This stone was found
around 1770 at a mount in a rocky area
from which the peasants had collected
stone. Later archaeological excavations
have shown a burial site with, among
other things, a rich woman's grave from
early Viking Age.
A large hanger entered partially below
the rune inscription shows that the
stone is recycled as the runestone.
Along the runes, a triskele (old solar
sign) and a newer solar sign/swastika is
Somewhere around Snoldelev near Roskilde.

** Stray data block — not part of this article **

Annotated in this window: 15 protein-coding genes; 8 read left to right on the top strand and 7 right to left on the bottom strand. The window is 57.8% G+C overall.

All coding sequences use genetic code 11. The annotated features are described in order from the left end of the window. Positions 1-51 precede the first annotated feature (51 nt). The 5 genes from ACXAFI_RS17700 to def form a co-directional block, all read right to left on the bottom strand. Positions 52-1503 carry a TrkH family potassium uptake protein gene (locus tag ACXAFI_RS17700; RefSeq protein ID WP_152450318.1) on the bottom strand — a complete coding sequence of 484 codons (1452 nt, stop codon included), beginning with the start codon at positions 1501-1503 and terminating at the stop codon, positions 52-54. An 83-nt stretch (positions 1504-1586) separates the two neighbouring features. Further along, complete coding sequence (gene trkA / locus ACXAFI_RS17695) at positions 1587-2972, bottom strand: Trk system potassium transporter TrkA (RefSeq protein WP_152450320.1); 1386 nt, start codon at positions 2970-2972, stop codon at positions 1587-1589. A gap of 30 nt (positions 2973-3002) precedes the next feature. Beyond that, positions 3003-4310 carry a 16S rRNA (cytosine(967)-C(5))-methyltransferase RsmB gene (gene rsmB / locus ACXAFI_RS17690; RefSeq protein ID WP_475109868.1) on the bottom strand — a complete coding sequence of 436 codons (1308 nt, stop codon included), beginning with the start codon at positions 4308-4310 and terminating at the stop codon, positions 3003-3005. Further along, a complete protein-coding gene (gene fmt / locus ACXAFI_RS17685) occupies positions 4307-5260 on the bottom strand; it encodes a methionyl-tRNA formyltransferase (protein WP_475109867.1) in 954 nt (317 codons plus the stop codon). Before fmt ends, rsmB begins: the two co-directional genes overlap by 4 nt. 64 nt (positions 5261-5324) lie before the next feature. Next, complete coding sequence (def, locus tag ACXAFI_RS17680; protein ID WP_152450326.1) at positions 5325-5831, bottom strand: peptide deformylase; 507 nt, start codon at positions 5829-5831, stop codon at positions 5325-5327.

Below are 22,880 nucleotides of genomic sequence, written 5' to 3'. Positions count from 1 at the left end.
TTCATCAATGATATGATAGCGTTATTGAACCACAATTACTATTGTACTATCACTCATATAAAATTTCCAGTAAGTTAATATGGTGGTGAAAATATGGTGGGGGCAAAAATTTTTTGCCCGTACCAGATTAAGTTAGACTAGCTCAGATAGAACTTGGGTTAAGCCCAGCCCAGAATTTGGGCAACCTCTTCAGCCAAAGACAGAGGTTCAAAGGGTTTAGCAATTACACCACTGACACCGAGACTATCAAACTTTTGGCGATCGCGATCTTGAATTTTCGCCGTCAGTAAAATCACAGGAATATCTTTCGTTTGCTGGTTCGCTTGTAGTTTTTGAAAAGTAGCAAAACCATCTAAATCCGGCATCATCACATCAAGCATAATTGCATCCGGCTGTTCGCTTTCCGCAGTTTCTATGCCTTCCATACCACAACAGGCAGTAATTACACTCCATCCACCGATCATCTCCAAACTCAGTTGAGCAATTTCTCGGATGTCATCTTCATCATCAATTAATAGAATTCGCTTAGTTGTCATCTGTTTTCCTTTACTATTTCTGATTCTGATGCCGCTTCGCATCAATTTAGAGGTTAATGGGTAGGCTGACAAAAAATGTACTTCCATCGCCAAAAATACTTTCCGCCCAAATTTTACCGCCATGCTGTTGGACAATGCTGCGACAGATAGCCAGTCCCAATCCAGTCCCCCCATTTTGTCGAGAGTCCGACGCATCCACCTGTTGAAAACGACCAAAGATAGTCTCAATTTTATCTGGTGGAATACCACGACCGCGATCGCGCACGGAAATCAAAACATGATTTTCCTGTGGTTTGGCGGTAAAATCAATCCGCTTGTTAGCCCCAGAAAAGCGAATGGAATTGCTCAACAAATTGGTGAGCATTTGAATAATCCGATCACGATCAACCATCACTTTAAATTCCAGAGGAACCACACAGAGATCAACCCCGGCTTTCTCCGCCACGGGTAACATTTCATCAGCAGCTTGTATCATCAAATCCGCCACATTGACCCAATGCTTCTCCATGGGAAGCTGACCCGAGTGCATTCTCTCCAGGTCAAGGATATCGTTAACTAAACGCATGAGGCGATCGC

Present location: Nationalmuseet,
Frederiksholms Kanal 12, 1220 København
The stone is
granite and 124 centimetres high, 74
centimetres wide and 50
centimetres thick. It was made around
700 to 800.
"Gunnvalds stæinn, sonaR Hrōalds,
þulaR ā Salhaugum."
Translated: Gunnvaldr's stone,
Hróaldr's son, reciter of Salhaugar.